“What is that which always is and has no becoming; and what is that which is always becoming and never is? That which is apprehended by intelligence and reason is always in the same state; but that which is conceived by opinion with the help of sensation and without reason, is always in the process of becoming and perishing and never really is.”
Jesus. The answer came to me directly. There, a messiah. I just solved the ancient riddle of the Greek philosophers.
Recently I met a friend after many years. I was quite pleased she reached out, asking me to set a date for coffee. In fact when I moved to Amsterdam I expected that this would happen often, tried to initiate contact but most often it didn’t manifest. So instead of meeting old tenuous connections from my past I attended tango, yoga, etc. to form new connections and routines. Now three years down the road, my friend, unemployed, has time and sent me a message.
What did I know about her, I mused, from all those years ago? She was still petite, vivacious, her black eyes sparkled. I am living in a small apartment in the city center, actively pursuing my interests which have nothing to do with forming a relationship of any sort. Fleeing attachment, I’ve been thinking about my oasis, a little patch of calm, as a gift of grace. She, on the other hand, not having had a long term relationship was still actively looking for the true love of her life while squatting in 27 square meters of studio.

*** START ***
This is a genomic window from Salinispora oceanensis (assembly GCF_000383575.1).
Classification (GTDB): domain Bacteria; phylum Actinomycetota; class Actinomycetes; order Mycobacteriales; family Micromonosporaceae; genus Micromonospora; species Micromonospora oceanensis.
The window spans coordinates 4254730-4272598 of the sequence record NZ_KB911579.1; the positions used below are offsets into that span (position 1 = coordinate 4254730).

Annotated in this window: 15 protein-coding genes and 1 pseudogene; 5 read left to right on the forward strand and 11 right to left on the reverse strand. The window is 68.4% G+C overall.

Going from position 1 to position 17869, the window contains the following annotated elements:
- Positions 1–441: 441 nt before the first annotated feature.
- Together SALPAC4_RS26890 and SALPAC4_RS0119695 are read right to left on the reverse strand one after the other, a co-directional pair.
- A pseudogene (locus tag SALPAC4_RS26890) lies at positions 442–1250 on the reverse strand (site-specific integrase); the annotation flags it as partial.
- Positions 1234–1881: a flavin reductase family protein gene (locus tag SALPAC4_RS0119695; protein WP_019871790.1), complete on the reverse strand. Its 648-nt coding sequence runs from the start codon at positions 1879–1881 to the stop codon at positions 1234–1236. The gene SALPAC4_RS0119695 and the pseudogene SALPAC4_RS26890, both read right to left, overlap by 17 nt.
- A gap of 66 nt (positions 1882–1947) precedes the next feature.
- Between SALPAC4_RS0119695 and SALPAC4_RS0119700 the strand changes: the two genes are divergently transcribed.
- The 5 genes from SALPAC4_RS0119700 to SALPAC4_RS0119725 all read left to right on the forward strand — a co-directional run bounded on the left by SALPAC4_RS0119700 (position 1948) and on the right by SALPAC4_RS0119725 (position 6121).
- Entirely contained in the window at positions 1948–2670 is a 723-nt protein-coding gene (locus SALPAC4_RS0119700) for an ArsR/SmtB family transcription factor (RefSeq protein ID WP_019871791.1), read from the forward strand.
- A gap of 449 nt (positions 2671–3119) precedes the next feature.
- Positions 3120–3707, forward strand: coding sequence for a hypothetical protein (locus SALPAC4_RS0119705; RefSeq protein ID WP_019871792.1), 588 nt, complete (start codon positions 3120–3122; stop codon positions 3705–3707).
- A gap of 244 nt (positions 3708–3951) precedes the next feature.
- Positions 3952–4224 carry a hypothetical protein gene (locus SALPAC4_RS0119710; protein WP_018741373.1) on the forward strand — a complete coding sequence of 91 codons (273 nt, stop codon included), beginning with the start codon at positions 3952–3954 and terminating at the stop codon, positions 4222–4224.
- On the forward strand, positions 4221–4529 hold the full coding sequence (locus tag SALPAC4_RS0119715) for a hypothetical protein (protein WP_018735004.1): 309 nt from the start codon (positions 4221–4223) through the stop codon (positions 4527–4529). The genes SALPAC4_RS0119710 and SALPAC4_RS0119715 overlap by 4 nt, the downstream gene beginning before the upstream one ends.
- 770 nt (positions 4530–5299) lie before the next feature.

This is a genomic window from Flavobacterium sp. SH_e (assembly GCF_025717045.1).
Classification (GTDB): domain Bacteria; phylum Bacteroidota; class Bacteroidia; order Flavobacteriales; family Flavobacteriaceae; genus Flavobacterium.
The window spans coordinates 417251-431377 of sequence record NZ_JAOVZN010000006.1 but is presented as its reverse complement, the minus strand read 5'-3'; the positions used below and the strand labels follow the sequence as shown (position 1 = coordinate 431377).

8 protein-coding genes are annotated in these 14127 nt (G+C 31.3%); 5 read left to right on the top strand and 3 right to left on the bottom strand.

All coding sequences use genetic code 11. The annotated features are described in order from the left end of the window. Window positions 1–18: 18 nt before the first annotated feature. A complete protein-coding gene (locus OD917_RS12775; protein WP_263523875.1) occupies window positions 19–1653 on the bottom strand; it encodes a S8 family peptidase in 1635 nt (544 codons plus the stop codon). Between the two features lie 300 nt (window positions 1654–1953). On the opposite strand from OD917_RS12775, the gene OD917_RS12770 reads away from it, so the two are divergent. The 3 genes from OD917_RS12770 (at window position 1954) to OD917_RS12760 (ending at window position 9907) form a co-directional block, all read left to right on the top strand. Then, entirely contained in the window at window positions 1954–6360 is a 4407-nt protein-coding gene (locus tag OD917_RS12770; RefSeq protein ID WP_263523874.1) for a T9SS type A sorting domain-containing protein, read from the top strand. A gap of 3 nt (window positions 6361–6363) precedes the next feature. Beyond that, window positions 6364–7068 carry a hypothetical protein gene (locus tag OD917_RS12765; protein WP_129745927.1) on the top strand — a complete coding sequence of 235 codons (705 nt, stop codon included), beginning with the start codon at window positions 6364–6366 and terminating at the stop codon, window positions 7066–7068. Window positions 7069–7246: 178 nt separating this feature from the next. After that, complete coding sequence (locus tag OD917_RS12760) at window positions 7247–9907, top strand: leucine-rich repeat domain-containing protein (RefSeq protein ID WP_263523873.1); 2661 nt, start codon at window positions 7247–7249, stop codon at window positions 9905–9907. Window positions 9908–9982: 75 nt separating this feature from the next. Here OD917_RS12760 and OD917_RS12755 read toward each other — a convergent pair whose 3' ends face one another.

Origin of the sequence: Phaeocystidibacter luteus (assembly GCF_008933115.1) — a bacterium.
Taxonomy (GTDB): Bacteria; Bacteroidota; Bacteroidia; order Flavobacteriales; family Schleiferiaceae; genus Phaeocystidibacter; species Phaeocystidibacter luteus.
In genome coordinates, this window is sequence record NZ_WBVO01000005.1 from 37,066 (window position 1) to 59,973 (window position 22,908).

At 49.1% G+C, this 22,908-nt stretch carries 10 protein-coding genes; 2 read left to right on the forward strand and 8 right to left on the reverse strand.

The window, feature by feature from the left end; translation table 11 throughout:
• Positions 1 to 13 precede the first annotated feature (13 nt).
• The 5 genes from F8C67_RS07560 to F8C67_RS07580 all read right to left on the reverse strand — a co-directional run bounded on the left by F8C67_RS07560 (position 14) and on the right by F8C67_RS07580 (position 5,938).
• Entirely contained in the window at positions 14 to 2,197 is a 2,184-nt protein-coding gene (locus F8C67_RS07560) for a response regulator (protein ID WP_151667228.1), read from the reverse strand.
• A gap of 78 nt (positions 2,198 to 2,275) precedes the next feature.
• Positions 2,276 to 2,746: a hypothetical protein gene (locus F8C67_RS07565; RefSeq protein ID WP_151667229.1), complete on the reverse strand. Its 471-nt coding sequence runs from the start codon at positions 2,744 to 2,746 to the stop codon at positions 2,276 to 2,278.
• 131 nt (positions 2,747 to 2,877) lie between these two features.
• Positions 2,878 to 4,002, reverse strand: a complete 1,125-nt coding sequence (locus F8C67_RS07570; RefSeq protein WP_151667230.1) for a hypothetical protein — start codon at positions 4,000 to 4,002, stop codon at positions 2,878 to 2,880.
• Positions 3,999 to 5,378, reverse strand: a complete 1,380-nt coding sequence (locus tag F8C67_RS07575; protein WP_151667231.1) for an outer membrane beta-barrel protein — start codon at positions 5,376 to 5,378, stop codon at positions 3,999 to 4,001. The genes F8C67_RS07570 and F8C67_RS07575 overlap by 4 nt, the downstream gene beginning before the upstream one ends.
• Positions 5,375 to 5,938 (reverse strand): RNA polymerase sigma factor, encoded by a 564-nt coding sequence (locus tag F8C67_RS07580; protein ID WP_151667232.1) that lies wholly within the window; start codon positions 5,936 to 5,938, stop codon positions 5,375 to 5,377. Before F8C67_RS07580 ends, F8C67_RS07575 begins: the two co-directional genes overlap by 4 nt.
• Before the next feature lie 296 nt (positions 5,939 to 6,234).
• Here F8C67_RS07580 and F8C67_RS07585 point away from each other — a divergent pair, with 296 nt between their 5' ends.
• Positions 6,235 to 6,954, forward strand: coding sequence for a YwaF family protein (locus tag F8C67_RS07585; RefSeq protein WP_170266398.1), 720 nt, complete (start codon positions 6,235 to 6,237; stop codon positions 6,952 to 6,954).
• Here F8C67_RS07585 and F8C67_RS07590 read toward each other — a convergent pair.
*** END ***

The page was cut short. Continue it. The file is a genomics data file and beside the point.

I remember, years ago in Paris, I lived in a chamber de bonne on the top floor of the American Church. There were three of us, au pairs, housed in a row of small rooms along the top floor. We each had a sink and a closet, mine was without doors. Next to me an entrepreneur organized his resale business, he trolled garbage bins for saleable items and housed them next to the elevator for short periods. He’d lugged up a complete spiral staircase once, with those gravel encrusted cement pedal steps. He’d done this in the middle of the night one Parisian spring month before his plans for conquering Russia consolidated. At the end of the row lived a divorcee. She was American, had been married to a Frenchman, and was co-parenting a teenager. Whispers about domestic violence in her past (the church was secured) and her quiet zen like countenance embraced her; she was kind and sometimes invited me to drink tea in her room, sitting on the floor. I believe Marie Kondo, organizational angel of great tidings and seeker of holistic appreciation, would have approved of her lifestyle. We each had 9 square meters of space and I was drowning in mine, my stuff tumbled out of the closet despite numerous attempts to organize it. The divorcee seemed to have sussed out a supreme minimal lifestyle, a few decorative cardboard boxes served as furniture and decor.
Keeping this type of reduction in mind, I use and purge continually. While the realization that nine square meters would be a gut wrenching challenge, I happen to be blooming in 30 odd square meters. But then I had the twenty year relationship, the trips around the world, the garden, the hassles of home repair, the bouts of marital discord. I sat and looked at the lovely woman across the table from me, describe a series of terrible employment engagements, low professional ambition, swimming around the same menial job pool for the last twenty years, and realized she had never gotten the chance to break out of the student life situation, and there she stayed. As she spoke I realized she was still in her mind a student, young and open to showing whomever entered her atmosphere the warmth of her heart. Why would I want her to feel any different or curtail her dreams? She could always establish a new starting line, after all we all reconsider the map after discovering a path yet untaken.